Shower Drain Clogs are one of the most common and recurring drain clogs in any household. Shower Drain Clogs occur due to the accumulation of things like body hair, soap scum, and sometimes other objects like pieces of plastic that end up in the drain while we take showers and clean ourselves. Clogs in Shower Drains are fairly common across residential buildings with years of use. While shower drain clogs are fairly common, it is also usually straightforward to remove them and most homeowners can fix this issue with some simple home methods, DIY tools, or drain cleaners.
The first step to unclogging a drain is identifying the nature of the clog. In the case of Shower Drain Clogs, it’s important to find the cause of the clog by removing the drain cover and checking whether there is any visible debris that’s obstructing the flow of water. If there is an accumulation of hair or other gunk underneath the shower drain cover, simply pulling out that debris can unclog the drain. Sometimes, a wire coat hanger, a pair of tweezers, or a stick can be used to fish out the debris that causes clogs in shower drains. Sometimes using a single technique to unclog shower drains might not work and you’ll need to come up with other creative solutions that will do the job for you.
Ways to Unclog Shower Drains
Unclogging a shower drain can be a relatively simple task as there are many ways you can do this by yourself at home. Many people face problems with clogged shower drains, especially if the drains are not checked and cleaned from time to time. However, if you do face a clog in the drain while taking a shower, you should be ready to get your hands dirty and fix the issue yourself. Here we have some easy methods that will guide you step-by-step in fixing your shower drain clogs and get instant results:
- Manual Removal of Clog
- Use of Boiling Water
- Use of Plunger
- Use of Vinegar and Baking Soda
- Use of Plumbing Snake
- Use of Chemical Drain Cleaner
Manual Removal of Clog
Manual removal of clogs is a very simple and first step to unclogging your shower drain. Removing visual debris from the drain is simple but can be messy so you should be ready to get your hands dirty. Here’s how you can manually remove shower drain clogs:
- Open the drain cover carefully without damaging the seal around it (you will need to replace this later)
- Insert your hand, or the tool of your choice into the drain hole (while wearing gloves) and fish for any debris or foreign objects that might be clogging the drain.
- Use tweezers, pliers, or your hands to pull out a bundle of hair, soap scum, and everything else that you can catch to restore the flow of water.
- Flush with cold water to ensure the drain is unclogged.
- Put the drain cover back to avoid further debris from getting in.
Manual removal of clogs is not always effective as it can only help you remove obstructions and debris that are visible right on the top of the drain. If the root of the problem is somewhere down the drain pipe, you’ll need to look at other options listed below.
Use of Boiling Water
Boiling water is one easy-to-use and effective method of dealing with shower drain clogs. Hot water is effective in breaking down fats and soap scum that might be blocking the flow of water in your shower drains. Use of Boiling Water should be done with some precaution as it can cause some damage to your plumbing if it’s made of PVC piping. On top of that, Boiling Water can also cause burns and injuries to your skin if you aren’t careful while handling it. Here’s how you use boiling water to unclog shower drains:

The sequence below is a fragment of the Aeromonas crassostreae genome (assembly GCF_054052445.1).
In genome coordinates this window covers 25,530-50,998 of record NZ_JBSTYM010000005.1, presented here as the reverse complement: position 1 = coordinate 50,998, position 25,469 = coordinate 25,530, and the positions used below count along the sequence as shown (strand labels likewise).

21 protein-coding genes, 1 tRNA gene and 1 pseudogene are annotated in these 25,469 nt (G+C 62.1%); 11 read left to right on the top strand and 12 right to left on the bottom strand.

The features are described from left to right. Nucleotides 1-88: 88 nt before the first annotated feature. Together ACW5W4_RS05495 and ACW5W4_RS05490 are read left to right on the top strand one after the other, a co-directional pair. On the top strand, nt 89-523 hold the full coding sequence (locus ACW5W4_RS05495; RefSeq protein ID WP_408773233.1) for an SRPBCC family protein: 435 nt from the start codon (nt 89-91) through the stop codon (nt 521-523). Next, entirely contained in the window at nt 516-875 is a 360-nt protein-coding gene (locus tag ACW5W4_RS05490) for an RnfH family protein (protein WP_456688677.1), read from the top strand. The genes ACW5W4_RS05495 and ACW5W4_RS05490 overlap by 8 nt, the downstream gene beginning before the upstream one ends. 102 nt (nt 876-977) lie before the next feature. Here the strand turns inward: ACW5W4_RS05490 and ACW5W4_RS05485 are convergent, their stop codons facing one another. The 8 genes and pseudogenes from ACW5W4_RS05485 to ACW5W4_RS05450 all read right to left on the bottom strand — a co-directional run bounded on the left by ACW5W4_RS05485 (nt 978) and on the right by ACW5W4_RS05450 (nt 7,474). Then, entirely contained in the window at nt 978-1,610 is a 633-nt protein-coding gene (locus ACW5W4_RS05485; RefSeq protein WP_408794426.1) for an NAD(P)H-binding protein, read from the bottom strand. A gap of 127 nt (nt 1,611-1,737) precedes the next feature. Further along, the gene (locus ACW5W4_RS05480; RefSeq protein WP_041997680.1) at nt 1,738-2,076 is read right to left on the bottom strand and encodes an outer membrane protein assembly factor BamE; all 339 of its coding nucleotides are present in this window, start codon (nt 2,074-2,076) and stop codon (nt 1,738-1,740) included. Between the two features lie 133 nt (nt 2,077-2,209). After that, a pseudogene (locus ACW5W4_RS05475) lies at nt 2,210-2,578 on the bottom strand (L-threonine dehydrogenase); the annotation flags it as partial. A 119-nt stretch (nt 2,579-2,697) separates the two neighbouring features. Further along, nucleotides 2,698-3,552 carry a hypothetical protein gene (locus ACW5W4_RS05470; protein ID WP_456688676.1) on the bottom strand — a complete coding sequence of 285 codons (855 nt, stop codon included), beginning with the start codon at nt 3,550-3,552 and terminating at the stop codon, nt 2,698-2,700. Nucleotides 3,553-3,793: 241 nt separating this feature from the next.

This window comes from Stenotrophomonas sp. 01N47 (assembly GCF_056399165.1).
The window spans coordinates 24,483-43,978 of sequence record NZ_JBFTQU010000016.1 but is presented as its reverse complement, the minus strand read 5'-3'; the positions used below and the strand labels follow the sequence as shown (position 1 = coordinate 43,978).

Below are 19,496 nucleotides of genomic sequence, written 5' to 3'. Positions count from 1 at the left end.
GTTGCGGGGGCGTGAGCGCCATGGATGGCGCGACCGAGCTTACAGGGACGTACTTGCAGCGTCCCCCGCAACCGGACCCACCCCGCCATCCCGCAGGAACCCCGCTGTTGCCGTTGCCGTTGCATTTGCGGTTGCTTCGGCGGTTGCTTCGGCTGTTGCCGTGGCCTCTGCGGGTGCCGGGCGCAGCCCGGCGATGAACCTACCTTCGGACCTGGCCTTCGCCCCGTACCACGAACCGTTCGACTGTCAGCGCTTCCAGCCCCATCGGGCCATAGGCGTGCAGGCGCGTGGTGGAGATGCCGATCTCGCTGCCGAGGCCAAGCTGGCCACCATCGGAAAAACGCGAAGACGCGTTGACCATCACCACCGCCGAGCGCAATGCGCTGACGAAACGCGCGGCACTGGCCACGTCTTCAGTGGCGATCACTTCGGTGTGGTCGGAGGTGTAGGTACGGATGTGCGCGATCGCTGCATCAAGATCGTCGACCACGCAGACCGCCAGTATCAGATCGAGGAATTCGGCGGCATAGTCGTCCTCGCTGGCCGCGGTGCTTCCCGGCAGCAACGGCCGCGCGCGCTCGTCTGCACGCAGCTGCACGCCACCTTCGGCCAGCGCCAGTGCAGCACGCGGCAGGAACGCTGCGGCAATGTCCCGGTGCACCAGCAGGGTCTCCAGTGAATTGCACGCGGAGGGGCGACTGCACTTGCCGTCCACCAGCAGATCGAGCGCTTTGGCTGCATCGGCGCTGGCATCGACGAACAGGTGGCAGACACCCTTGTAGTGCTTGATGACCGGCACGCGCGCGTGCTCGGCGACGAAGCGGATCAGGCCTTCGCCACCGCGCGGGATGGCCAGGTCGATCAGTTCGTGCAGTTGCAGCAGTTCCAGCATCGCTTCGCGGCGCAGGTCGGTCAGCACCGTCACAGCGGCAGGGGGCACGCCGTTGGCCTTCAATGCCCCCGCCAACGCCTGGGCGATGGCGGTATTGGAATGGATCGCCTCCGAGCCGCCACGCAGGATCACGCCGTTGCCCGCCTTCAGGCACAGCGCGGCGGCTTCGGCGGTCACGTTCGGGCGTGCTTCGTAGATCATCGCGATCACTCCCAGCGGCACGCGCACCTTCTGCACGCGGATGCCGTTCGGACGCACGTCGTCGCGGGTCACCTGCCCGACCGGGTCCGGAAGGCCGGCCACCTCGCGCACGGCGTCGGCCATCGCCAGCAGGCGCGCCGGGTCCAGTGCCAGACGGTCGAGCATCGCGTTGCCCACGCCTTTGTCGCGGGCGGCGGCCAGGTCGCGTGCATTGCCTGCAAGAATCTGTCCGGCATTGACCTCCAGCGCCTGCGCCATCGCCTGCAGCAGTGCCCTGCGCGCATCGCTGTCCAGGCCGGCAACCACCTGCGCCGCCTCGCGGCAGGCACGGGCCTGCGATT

- Boil a pot of water to 212 °F on the stove and bring it to the drain causing the problem.
- Open the drain cover and remove any visible debris (if possible) that you can see to clear out the way for water to pass.
- Pour the water slowly into the drain making sure it’s passing along. You should give this some time (preferably 1 cup every 5 minutes) because sometimes with severe clogs, water might pool or even flow back
- Repeat the process if you see any progress to ensure the entire clog is broken down and cleared from the drain.
Boiling water is effective in dealing with minor soft clogs and blockages and can be used to fight clogs that are only beginning to develop. For more severe issues, you need to look at other tools and methods that are more promising.
Use of Vinegar and Baking Soda
Vinegar and Baking Soda are some of the most commonly available kitchen ingredients that are useful in getting rid of clogs in kitchen sink drains and shower drains. These natural ingredients react together when they’re mixed with water and form gas that clears away debris causing clogs in household drains. While they are easy to use, Baking Soda and Vinegar are also safe for the environment and safe to handle as well, unlike other harsh chemicals and unclog drain naturally. Here’s how you use these magic ingredients to get rid of the clog in your shower drain:
- Open the drain cover and fish out any visible debris and water to create a dry space.
- Mix baking soda and vinegar at a ratio of 1:1 (preferably ½ cup each).
- Slowly pour the mix into the clogged drain and let it sit for 15-20 minutes so they can react.
- Pour 1 cup cold or hot water to allow the soda and vinegar to generate heat and break down the scum and other debris in the drain.
- Flush with cold water and check if the clog is cleared.
While Baking Soda and Vinegar work to remove minor to moderate clogs, the reaction produced by these kitchen ingredients is not very strong and might not give results against severe clogs.
Use of Plumbing Plunger
Plungers are one of the key components of troubleshooting drains and plumbing issues. Using a plunger is fairly simple and effective as it provides instant results in fixing toilet and shower drain clogs. Plumbing Plungers work on a very simple principle of Physics as they create a seal around the drain and increase and decrease water pressure with each plunge which helps to dislodge the clog from its source. Plungers are fairly easy to use and last a long time if taken care of properly. We have broken down the steps to use a sink plunger to unclog shower drains here: